Come Rain Or Come Shine
Chris Mosey, All About Jazz / 2010-11-24
Her clear-as-a-bell vocals, assured phrasing and near perfect grasp of English put Johanna Grüssner right at the top of the current crop of Scandinavian female jazz singers. Come Rain Or Come Shine is her third solo album and best yet: a gently swinging, highly enjoyable mix of straight jazz and Brazilian samba, performed with supreme professionalism.
Grüssner, from the Finnish Åland islands, makes use of a broad musical palette. On previous albums she has sung both Swedish and Finnish traditional songs, interpreted songs featured in Finnish author Tove Jansson's Moomintroll children's stories and, with her two sisters Ella and Isabella, been a lynch pin of the folk group Daughters Of The Wolf.
Jazz, however, remains her principal bag. She's paid her dues with studies at the Berklee College of Music in Boston and Manhattan School of Music, and with sporadic gigging in New York City. On this release, she's accompanied by some of the most talented musicians in Stockholm, where she now lives. They include Ulf Karlsson, who helped her produce and whose work on both six and twelve-string guitars is impeccable.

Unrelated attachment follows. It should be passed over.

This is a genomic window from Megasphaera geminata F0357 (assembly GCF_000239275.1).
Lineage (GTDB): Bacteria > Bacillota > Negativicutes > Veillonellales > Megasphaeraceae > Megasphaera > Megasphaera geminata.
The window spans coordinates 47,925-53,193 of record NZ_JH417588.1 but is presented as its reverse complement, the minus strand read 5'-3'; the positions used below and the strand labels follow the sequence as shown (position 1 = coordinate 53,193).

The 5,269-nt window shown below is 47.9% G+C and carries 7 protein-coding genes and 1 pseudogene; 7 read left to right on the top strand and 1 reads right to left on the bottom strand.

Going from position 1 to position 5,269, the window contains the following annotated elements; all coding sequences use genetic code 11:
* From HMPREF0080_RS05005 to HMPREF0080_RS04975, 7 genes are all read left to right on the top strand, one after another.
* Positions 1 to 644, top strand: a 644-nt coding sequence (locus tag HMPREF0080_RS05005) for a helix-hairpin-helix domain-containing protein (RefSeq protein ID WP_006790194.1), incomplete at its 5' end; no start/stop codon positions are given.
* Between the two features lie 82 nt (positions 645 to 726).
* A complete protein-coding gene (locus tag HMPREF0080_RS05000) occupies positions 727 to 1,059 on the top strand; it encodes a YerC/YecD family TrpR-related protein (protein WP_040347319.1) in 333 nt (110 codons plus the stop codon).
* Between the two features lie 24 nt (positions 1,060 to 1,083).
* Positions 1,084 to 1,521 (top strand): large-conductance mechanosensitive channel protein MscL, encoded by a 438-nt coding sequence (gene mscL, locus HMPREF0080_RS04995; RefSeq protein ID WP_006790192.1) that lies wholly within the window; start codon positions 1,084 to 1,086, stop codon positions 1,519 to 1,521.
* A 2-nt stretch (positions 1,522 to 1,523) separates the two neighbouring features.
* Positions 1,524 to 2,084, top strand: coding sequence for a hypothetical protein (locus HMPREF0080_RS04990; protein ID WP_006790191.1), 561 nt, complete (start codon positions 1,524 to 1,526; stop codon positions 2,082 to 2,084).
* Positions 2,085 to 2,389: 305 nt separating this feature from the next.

Then there's the remarkable Ulf Johansson Werre, who most often plays trombone but is featured here to dazzlingly good effect on piano. He even engages in a Svante Thuresson-style duet with Grüssner on the Gershwin standard "How Long Has This Been Going On?," one of the album's stand-out tracks.
They're all good. Grüssner kicks off with a samba version of Juan Tizol's quirky "Caravan" before tackling the more middle-of-the-road Johnny Mercer/Harold Arlen ballad "Come Rain Or Come Shine." Then, on Buddy Johnson's "Save Your Love For Me," things start to loosen up. Grüssner's interpretation of the middle eight is masterly.
She saves the best for last: a heartfelt look at that achingly beautiful tango "Chiquilin De Bachin (Little Guy at Bachin's)" by Astor Piazzolla. There's a marvelous extended intro on quena, Andean flute, by Hector Bingert, a Uruguayan immigrant to Sweden. Then Grüssner extracts every ounce of feeling from surrealistic lyrics that include the wonderfully enigmatic command - one worthy of Frederico Garcia Lorca - to "shoot me with three roses."